The face-freezing pharmaceutical injection Botox gained another medical use on Wednesday when the US government approved it for use in some patients with overactive bladders.
The new application was given the nod by the US Food and Drug Administration to treat people with multiple sclerosis or spinal cord injury who suffer from urinary incontinence and must manage it with medication or a catheter.
“Urinary incontinence associated with neurologic conditions can be difficult to manage,” said George Benson, deputy director of FDA’s division of Reproductive and Urologic Products.
“Botox offers another treatment option for these patients.”
The new method allows a physician to inject Botox into a patient’s bladder, where it relaxes the muscles and allows more urine to be stored.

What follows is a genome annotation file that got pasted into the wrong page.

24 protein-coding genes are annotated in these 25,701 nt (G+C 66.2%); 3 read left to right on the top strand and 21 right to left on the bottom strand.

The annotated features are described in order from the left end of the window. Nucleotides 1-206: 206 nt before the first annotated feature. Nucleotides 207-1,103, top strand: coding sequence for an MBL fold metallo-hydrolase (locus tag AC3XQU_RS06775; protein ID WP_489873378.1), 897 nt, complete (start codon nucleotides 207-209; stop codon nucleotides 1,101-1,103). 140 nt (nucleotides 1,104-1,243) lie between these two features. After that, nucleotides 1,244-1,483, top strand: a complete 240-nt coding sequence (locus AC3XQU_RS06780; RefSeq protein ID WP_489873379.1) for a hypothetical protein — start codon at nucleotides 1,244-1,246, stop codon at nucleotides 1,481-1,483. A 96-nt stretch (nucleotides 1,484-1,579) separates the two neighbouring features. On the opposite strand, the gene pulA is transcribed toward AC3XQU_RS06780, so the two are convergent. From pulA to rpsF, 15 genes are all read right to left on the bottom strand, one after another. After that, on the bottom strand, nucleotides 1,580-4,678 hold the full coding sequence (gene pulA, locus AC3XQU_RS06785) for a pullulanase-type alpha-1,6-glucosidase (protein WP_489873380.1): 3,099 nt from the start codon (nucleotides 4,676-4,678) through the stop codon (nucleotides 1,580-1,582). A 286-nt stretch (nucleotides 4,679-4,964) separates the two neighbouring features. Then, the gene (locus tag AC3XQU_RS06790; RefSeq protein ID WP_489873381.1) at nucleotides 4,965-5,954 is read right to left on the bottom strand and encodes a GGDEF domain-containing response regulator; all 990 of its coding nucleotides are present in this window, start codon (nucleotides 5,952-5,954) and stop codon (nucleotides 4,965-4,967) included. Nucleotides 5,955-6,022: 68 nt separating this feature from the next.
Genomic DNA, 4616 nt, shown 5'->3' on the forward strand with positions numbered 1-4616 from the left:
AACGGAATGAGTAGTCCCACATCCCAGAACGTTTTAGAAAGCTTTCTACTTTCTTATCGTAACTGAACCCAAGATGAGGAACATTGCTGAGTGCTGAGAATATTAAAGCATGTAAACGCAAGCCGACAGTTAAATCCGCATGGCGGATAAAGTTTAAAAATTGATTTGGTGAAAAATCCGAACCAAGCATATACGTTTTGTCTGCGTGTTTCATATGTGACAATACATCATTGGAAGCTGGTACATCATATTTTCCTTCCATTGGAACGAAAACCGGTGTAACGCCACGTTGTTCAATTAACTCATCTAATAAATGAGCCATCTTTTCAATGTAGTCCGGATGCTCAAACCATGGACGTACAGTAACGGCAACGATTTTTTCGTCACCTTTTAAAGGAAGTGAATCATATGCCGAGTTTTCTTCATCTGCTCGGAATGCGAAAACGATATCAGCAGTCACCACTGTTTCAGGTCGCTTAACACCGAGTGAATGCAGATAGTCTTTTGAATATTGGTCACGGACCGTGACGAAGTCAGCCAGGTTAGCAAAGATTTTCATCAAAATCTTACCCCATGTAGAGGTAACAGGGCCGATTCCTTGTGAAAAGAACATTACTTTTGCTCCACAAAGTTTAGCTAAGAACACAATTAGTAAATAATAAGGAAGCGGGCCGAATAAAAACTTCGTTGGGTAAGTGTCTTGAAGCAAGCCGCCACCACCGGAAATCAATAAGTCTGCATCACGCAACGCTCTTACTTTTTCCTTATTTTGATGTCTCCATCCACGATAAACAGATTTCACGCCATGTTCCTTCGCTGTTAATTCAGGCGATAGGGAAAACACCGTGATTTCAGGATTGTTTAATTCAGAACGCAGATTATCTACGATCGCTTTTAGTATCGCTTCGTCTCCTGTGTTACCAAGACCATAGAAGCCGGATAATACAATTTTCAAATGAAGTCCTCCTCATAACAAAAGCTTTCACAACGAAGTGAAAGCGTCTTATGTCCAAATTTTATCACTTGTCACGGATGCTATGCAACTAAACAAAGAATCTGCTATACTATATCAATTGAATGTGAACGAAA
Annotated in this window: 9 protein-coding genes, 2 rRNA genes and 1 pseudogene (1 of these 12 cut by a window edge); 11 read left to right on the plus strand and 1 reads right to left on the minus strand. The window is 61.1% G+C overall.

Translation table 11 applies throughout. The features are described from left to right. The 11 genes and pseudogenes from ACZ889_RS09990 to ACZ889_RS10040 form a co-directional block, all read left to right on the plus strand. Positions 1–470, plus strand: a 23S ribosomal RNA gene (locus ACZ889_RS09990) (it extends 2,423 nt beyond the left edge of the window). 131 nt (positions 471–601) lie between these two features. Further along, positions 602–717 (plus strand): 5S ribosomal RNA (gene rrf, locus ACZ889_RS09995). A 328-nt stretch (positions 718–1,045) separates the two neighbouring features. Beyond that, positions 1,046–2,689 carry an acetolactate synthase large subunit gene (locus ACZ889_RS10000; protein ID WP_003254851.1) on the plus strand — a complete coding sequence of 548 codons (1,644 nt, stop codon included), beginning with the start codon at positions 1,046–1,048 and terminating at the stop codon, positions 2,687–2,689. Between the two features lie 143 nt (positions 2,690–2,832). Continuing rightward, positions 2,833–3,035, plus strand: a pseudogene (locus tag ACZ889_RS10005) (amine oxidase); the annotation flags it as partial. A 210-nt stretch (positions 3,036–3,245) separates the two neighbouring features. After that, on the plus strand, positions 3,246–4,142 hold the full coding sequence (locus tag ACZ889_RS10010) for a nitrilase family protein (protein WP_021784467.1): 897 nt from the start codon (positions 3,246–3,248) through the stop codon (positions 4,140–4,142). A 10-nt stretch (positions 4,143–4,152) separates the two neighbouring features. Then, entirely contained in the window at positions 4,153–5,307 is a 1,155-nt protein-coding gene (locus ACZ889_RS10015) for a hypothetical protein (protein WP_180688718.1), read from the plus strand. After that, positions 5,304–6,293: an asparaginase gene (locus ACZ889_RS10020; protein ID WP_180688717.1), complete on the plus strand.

Clinical studies showed such injections could decrease episodes of urinary incontinence for a period of nine months.
Botox, which is marketed by the California-based Allergan, is also approved for treatment of chronic migraines, severe underarm sweating, eyelid twitching and certain kinds of muscle stiffness, the FDA said.
The drug is made from a toxin produced by the bacterium Clostridium botulinum. In other forms it can cause a deadly type of food poisoning called botulism, according to the National Institutes of Health.